The reclined female figure is a constant in art history. Édouard Manet’s Olympia (1863) is often referenced as the first instance in which a female nude figure is given power, agency, and choice. Olympia, laying down, confronts the viewers head on, daring them to say something about her nudity or her arrested pose. While this empowerment may have seemed revolutionary in Manet’s time, in our current century critical attention turns more to the other woman in the painting, a Black maid named Laure;  and what a revolution it would be to allow this other subject to rest. In her video performance Still life, with Flowers (for Laure), Holly Bass flips the script and puts herself, a Black woman, on the bed. She sleeps on a couch, resisting the notion that Black women are forces of work and domesticity, whose only value is to labor on behalf of others. The flower’s Laure holds for Olympia in Manet’s painting, are instead offered to Bass. A confirmation that she, the Black woman, is deserving of “her flowers” meaning her achievements, her accomplishments, and her triumphs and should be granted rest.

between a rock and a soft place - Exhibitions - Tephra ICA

Holly Bass, Still Life, with Flowers (for Laure) (video still), 2022

The recurring nude female figure in Katie O’Keefe’s works are also a specific self-representation. Her autobiographical series operates in the legacy of Manet’s Olympia, and like Holly Bass’s video, the work rejects nudity as a means of pleasure for the male gaze. Alternatively, O’Keefe illustrates her own body’s vulnerability. In Entwined Repose she depicts the postures, cycles of movement, and tossing and turning that occurs when trying to surrender to the exhaustion and pain that comes from living with chronic illness. Stillness is not easy. Her figure is full and subtly transparent and through embroidery she alludes to a hypersensitive nervous system and the internal flow of pain which reigns over her journey towards rest. These sewn self-portraits are beautiful depictions that do not exist to promote beauty; rather, it is the process of making them that gives her control over her own body.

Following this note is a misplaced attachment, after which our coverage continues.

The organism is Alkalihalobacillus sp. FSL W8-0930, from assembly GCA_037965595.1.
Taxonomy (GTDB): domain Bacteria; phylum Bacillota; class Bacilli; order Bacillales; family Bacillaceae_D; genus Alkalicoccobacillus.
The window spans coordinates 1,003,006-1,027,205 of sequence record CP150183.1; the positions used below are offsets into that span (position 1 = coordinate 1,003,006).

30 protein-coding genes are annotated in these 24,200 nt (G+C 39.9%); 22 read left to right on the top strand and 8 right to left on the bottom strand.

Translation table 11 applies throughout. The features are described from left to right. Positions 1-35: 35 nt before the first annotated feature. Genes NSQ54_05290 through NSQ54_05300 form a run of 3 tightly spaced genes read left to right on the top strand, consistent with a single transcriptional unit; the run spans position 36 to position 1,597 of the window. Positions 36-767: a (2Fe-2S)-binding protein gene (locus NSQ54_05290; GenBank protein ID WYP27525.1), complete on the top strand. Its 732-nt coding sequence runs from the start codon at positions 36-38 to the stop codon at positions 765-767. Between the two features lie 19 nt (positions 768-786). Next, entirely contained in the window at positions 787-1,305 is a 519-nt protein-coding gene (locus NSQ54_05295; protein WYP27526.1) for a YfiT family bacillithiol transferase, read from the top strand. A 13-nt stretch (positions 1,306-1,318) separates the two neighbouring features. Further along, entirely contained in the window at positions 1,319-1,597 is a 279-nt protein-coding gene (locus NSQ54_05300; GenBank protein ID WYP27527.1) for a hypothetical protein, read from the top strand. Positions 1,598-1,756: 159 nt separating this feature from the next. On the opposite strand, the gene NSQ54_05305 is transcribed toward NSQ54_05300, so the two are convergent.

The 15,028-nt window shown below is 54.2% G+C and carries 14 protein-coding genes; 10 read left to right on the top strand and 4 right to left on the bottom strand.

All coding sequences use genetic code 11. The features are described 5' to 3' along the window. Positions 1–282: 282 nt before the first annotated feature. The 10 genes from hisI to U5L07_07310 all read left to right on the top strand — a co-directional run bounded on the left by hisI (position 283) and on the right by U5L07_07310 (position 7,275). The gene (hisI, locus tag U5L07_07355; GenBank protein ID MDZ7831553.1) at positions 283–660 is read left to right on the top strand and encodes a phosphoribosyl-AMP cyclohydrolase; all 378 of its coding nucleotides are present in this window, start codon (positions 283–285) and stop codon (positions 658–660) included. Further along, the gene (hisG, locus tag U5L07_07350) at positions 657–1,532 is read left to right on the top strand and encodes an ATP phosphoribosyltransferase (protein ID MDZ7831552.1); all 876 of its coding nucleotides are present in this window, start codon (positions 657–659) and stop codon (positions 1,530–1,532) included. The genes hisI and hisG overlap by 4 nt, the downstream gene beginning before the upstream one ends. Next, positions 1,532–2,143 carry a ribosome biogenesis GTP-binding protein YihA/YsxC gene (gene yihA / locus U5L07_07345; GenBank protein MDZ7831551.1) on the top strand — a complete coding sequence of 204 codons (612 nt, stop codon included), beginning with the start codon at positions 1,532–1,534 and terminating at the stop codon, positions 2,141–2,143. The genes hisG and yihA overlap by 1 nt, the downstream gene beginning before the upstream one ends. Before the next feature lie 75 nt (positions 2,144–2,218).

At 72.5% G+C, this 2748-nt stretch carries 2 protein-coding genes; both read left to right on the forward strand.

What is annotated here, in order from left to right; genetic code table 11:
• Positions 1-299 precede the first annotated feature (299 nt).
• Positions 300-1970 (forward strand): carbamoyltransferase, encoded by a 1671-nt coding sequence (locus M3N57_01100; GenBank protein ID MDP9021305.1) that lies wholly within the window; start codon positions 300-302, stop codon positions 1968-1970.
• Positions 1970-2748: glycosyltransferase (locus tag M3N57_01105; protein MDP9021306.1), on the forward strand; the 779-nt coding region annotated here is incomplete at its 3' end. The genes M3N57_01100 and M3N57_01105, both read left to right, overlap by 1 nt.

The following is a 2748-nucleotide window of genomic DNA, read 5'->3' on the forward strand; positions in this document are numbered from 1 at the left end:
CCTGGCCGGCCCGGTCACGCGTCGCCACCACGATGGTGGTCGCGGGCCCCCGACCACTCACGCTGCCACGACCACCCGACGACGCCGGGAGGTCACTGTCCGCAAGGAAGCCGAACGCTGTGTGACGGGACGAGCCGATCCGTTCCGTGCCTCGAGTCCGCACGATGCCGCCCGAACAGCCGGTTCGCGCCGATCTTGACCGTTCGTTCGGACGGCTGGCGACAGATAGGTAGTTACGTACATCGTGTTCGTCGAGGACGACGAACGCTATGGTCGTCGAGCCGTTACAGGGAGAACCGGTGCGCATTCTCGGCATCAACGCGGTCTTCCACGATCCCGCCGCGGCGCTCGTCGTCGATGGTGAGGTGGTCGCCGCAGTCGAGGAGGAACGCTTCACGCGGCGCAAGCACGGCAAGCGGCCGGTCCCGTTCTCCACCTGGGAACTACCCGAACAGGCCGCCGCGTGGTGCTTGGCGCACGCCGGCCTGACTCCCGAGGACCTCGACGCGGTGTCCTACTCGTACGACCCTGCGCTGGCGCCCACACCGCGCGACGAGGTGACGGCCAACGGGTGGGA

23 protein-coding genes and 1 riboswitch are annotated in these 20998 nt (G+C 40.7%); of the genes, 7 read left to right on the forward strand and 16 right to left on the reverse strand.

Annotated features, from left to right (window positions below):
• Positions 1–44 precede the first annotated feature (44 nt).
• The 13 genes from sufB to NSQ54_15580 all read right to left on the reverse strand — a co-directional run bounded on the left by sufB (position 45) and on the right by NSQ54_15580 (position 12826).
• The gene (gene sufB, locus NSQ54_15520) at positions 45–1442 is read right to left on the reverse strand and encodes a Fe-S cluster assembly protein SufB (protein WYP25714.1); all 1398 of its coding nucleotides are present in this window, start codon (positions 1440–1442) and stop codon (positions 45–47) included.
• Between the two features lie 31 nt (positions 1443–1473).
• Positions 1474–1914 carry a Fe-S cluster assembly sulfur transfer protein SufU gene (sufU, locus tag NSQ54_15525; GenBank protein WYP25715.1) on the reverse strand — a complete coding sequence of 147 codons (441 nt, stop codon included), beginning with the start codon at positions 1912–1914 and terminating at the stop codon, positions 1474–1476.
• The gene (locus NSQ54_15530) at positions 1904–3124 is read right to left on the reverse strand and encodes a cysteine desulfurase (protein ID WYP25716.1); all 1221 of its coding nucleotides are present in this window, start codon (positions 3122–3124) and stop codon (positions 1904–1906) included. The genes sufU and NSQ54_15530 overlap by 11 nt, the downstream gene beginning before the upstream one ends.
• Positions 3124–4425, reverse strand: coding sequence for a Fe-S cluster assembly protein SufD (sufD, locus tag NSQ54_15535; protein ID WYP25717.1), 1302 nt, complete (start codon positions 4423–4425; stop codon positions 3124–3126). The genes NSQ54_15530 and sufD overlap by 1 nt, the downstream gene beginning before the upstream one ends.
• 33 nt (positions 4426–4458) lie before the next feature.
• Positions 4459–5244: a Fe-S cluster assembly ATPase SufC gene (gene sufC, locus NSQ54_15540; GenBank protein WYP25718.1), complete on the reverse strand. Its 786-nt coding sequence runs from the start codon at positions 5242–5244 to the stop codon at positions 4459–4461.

between a rock and a soft place - Exhibitions - Tephra ICA

Katie O’Keefe, Transposed, 2021

Agency and grace are major forces behind Deborah R. Grayson’s ongoing portrait series. She began this work with documentation-style photographs taken by doctors inside segregated mental hospitals during the early 20th century, such as Crownsville Hospital for the Colored Insane in Crownsville, MD. The photos serve as source material for her images and evoke early anthropology, phrenology, and other scientific practices developed to uphold racism. The cruel irony of these care centers is that the prescription for “insanity” was often more physical labor. Those committed to these facilities experienced a variation of slavery through forced labor and were further traumatized. Grayson’s work does not dwell on the subjects’ historical circumstances, instead her portraits allow us to dream about their internal lives. Bravely, Grayson looks past these images and into the eyes and soul of each person she depicts. From this empathic connection, she builds their world anew and imagines for them the opportunity for true rest, healing, and care.  How would their lives, their smiles, their posture, their love have changed with actual rest? What could they have been or had if only they were given a break, instead of broken?